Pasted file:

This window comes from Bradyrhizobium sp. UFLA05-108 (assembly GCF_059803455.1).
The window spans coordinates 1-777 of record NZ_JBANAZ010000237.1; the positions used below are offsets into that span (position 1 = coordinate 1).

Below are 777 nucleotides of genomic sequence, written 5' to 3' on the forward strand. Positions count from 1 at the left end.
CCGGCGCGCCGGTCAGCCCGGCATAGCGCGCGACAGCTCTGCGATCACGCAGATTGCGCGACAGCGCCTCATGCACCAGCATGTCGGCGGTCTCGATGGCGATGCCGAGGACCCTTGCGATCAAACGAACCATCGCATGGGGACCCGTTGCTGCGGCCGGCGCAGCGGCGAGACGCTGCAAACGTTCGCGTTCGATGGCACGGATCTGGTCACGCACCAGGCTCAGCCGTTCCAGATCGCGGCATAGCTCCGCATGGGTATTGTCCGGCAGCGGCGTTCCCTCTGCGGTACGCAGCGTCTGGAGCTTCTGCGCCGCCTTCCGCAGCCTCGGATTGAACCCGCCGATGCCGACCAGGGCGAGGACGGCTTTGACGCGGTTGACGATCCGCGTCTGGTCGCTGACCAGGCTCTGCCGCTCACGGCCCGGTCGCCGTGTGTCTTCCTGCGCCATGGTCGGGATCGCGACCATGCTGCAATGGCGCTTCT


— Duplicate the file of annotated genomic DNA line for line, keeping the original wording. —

This window comes from Bradyrhizobium sp. UFLA05-108 (assembly GCF_059803455.1).
The window spans coordinates 1-777 of record NZ_JBANAZ010000237.1; the positions used below are offsets into that span (position 1 = coordinate 1).

Below are 777 nucleotides of genomic sequence, written 5' to 3' on the forward strand. Positions count from 1 at the left end.
CCGGCGCGCCGGTCAGCCCGGCATAGCGCGCGACAGCTCTGCGATCACGCAGATTGCGCGACAGCGCCTCATGCACCAGCATGTCGGCGGTCTCGATGGCGATGCCGAGGACCCTTGCGATCAAACGAACCATCGCATGGGGACCCGTTGCTGCGGCCGGCGCAGCGGCGAGACGCTGCAAACGTTCGCGTTCGATGGCACGGATCTGGTCACGCACCAGGCTCAGCCGTTCCAGATCGCGGCATAGCTCCGCATGGGTATTGTCCGGCAGCGGCGTTCCCTCTGCGGTACGCAGCGTCTGGAGCTTCTGCGCCGCCTTCCGCAGCCTCGGATTGAACCCGCCGATGCCGACCAGGGCGAGGACGGCTTTGACGCGGTTGACGATCCGCGTCTGGTCGCTGACCAGGCTCTGCCGCTCACGGCCCGGTCGCCGTGTGTCTTCCTGCGCCATGGTCGGGATCGCGACCATGCTGCAATGGCGCTTCT